1. Visibility

Ensure that you have the most detailed visibility into the performance of your applications as possible. Synthetic transactions are not enough. Detailed diagnostics down to the message contents or method level are essential -- you need to see more than just what is being passed into and out of an application as if it were a “black box.”

Instead, ensure you have full visibility of each message and transaction. Use diagnostics at each juncture to proactively provide detailed information when an application’s behavior veers from the expected.

2. Traceability

Knowing when a metric has been breached is an important first step in optimizing application performance during test cycles. Knowing exactly what caused the problem is more challenging. Traditional testing methodologies treat the symptoms looking outside-in, not the root cause which often requires an inside-out viewpoint. Make certain that you can trace the message path in its entirety to uncover the precise moment and environment when the problem occurred.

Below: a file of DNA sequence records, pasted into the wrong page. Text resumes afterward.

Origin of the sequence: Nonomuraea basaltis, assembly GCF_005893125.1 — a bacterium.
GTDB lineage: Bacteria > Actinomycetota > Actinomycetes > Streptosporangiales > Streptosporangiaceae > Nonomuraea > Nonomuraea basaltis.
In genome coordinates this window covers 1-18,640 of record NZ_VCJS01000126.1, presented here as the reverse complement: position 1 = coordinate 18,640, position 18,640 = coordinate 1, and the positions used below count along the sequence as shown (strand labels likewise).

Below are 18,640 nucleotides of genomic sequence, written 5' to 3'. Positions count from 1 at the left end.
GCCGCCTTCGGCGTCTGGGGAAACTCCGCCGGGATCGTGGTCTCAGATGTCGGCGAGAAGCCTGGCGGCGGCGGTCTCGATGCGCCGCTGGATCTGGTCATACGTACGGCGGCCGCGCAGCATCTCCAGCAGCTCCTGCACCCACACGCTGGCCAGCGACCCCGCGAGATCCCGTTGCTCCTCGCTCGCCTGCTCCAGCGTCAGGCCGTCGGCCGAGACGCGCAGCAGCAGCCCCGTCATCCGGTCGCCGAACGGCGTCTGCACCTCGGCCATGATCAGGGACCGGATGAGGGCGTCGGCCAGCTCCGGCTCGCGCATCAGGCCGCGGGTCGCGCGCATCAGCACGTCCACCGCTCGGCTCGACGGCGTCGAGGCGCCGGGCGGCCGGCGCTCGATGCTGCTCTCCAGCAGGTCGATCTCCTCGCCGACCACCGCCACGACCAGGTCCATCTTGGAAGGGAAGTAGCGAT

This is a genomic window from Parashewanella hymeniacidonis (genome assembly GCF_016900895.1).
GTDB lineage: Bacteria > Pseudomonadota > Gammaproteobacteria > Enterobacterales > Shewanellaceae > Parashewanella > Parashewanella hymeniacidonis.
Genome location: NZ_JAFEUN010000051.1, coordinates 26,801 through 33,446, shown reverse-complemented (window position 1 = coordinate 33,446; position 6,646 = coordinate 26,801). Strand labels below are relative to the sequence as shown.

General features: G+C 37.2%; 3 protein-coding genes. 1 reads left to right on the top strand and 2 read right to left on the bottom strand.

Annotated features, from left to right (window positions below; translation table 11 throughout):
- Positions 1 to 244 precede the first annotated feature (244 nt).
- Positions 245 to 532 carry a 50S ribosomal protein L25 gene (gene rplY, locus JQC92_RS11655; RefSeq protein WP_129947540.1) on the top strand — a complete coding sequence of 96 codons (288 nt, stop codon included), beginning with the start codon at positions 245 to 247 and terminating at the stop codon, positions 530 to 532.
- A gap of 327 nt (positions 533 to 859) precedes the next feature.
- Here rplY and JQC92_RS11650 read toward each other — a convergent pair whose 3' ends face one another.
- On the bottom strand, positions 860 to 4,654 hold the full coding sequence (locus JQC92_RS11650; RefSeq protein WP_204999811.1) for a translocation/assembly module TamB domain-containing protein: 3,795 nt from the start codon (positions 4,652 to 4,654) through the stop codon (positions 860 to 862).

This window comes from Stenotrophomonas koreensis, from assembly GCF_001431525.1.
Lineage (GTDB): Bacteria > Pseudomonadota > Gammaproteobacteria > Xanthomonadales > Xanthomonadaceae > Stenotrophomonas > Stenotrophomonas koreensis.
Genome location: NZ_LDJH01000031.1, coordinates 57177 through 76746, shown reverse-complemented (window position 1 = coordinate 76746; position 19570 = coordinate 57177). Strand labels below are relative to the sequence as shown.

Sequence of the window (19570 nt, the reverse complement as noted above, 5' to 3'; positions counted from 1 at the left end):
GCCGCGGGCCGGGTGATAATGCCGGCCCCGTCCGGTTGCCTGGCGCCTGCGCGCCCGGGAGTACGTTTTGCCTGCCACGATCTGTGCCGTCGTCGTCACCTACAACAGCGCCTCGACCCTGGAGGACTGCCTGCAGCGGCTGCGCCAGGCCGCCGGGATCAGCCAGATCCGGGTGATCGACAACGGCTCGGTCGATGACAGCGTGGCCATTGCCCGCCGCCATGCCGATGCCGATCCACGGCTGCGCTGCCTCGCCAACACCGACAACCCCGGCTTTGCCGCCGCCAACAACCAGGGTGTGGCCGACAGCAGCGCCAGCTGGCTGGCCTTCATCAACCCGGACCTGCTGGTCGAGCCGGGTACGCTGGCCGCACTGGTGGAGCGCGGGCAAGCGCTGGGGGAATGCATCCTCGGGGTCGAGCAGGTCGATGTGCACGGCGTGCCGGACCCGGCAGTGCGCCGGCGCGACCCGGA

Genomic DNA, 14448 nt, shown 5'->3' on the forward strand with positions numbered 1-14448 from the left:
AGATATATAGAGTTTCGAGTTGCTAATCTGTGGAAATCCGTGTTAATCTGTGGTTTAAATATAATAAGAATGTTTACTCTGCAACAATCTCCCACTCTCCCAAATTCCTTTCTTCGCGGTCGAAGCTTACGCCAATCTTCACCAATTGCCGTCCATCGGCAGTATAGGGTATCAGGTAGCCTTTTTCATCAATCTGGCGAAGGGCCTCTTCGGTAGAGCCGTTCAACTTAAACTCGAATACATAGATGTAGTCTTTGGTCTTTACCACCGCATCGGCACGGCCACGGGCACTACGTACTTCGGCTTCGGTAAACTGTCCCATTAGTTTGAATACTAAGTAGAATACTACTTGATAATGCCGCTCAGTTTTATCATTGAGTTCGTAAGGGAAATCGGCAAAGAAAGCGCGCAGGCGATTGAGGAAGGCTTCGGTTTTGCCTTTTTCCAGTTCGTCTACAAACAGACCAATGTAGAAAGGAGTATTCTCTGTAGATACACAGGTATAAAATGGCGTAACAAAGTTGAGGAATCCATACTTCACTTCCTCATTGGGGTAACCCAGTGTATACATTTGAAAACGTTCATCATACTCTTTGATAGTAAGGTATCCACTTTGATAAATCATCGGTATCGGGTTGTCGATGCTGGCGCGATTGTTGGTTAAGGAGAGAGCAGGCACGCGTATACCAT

3. Reproducibility

The key to any successful testing program is the ability to reproduce an error. It is the confirmation of a problem solved, and guarantees that the same problem will never need to be resolved twice.

4. Actionability

Once a problem and its trigger have been identified, and after it has been successfully isolated through replication, developers have all of the tools they need to confidently act on the information and permanently resolve application performance problems. This means they need the tools to -- on their own -- create new messages, re-route them and test their problem resolution.

The ability to identify problems sooner in the application lifecycle will yield better results when the need to remediate issues arises in production. This can only happen when development and production are working together as a team, utilizing a common tool set and when development is enabled with full visibility. This approach will save time and money, as well as helping organizations meet SLAs and drive ROI from these applications.

About Charley Rich